The first thing worth noting about this spell book is how alluring it is. I felt enticed into immersing myself in the spells and illustrations immediately. You could quite easily lose yourself for days by: soaking in every inch of detail, finding the hidden meanings of the spells and decoding the kennings.
After consuming everything this glorious hardback had to offer, I knew my main aim was to ensure I provided the children in my class the opportunity to love it as much as I did.
The premise behind the book is to bring natural words back into the Oxford Junior Dictionary. These words, such as adder, newt and otter, have been removed and replaced by more modern words like keyboard. If you haven’t heard of the plight of these natural words, please take a look at the Guardian article detailing the situation.
Here is how my week panned out…
Read. Read. Read.
It was extremely important for me that the first day was predominantly just reading, interpreting and falling in love with the spells.
I spent some time talking to the children about the creators (Rob and Jackie), the idea behind the spell book and the potential implications for future generations if these words are lost forever. We had comments like, “But that’s not fair?!” when discussing how future generations may never hear these words again. It was imperative that the children got behind the cause, as I was sure this would be vital for successful spell-making.
To support the interpretation of the spells, I used the John Muir Trust’s Explorer’s Guide to The Lost Words, as this contains an abundance of fantastic questions and activities to support teachers.
I used Collins COBUILD (something I’ve tweeted about before, recommended to me by Mr Phillips) to allow the children to get a better understanding of the ‘wonder words’, spells and the kennings that Robert employs so well.
I then used the different questions prescribed by the explorer’s guide, again, eliciting a greater understanding of the spells.
This first lesson was all about discussing the meaning of the spells and relishing in their beauty.
More reading. Links. Plan.
I read more of the spells to the children and discussed some of the language used again, before making links to other books and the real world.
We were reading The Dark Wild by Piers Torday at the time and, for those who have read The Last Wild trilogy, there are immediate links to be made. I alluded to us being like Kester, as we were trying to save these ‘wild’, or natural, words.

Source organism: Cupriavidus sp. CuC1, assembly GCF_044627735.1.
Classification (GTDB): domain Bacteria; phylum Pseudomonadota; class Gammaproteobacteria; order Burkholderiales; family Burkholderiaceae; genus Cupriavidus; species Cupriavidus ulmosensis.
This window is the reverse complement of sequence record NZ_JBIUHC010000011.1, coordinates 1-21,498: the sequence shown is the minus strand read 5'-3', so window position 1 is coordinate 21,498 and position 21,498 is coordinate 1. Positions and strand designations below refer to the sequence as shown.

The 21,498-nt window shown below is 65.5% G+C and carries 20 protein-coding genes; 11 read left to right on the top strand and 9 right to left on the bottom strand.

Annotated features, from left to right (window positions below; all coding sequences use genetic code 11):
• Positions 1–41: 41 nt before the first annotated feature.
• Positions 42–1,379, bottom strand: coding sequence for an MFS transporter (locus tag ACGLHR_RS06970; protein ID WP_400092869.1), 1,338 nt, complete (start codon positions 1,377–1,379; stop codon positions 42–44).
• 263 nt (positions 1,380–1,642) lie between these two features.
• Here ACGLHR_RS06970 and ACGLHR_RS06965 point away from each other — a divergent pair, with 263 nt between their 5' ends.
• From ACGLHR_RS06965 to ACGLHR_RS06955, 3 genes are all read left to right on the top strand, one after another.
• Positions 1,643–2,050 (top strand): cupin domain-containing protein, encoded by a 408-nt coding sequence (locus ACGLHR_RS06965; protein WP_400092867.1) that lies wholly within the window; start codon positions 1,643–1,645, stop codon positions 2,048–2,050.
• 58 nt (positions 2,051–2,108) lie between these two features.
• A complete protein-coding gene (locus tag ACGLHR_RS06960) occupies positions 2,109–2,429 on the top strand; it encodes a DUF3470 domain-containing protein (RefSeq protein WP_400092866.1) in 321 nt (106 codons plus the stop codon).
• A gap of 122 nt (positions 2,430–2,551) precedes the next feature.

A picture book this could be linked to is ‘The Promise’. This is about how a young person, living in a cruel and broken city, who is trusted with something that could change the world. Simon Smith shared this book during his Primary Rocks workshop, so thank you Simon!
During this week, there was heart-breaking news about Sudan, the last male northern white Rhino, who had died in Kenya. This sad event served as another rallying cry for the children. Many of them had watched the programme about Sudan’s life and had imagined if the word rhinoceros was also removed from the junior dictionary, then Sudan would have died in vain.
Using the iPads, the children worked in pairs to plan their own lost word spell. I gave them a choice of seven different lost words: buttercup, mistletoe, raven, leopard, pelican, cygnet, or panther. These are not in The Lost Words spell book, but are examples of other words that have been removed.
I created a simple plan, that allowed the children to get enough information to create their own spells. Click on the link if you’d like to download it.
I wanted to write my own spell, partly so I could see what the children would have to be able to do (allowing me to create the planning sheet), but also so I could get a piece of the action!
Using my spell, and Paper 53, we broke down the make-up of it, discussed the kennings and how I used the planning sheet effectively.
I then gave the children the rest of the lesson to draft their own spell (around 45 minutes). I tried to stress to the children that their spell didn’t have to follow a rhyming pattern, or rhyme at all, it was just important that it flowed when read aloud. We also discussed how could deploy the ‘show, don’t tell’ techniques we’ve been developing this year.
Conjuring. Stencils. Backgrounds.
Spells conjured, it was now time to write them up and display them in such a way that represented their artistry.
I asked my LSA to find some sepia-coloured paper to print for the children to choose from. She also printed as many of Jackie’s exquisite illustrations. The children would choose one of these to act as the border for their spell.
I also asked the children to bring in any stencils they had at home. These were used, with a metallic Sharpie, to create the acrostic letters of the spells and the title.
Now, I may be slightly biased as they are my class, but I was so impressed by what they produced. Here are a selection of them:
We then used Seesaw to share them with family members. The children used the record voice function to read their spells aloud.
This is by no means a definitive guide to teaching with The Lost Words, more just an example of what worked for me. I’d love to hear from you if you have also taught using The Lost Words and did something differently!
Something that I’ve not gone into detail about is how I used Pie Corbett’s Jumpstart Poetry book for different games at the start of each lesson. These helped the children to start to play with words and become creative before the main part of the lesson.
Many thanks to both Rob and Jackie, who very kindly provided lots of feedback for the children. This gave them more of an audience (how amazing to have your spells read by the creators of the book!) and even more purpose for writing their spells, not that this was really needed as they were so riled up anyway!
As always, if you have any questions, please get in touch with me, either on here or on Twitter.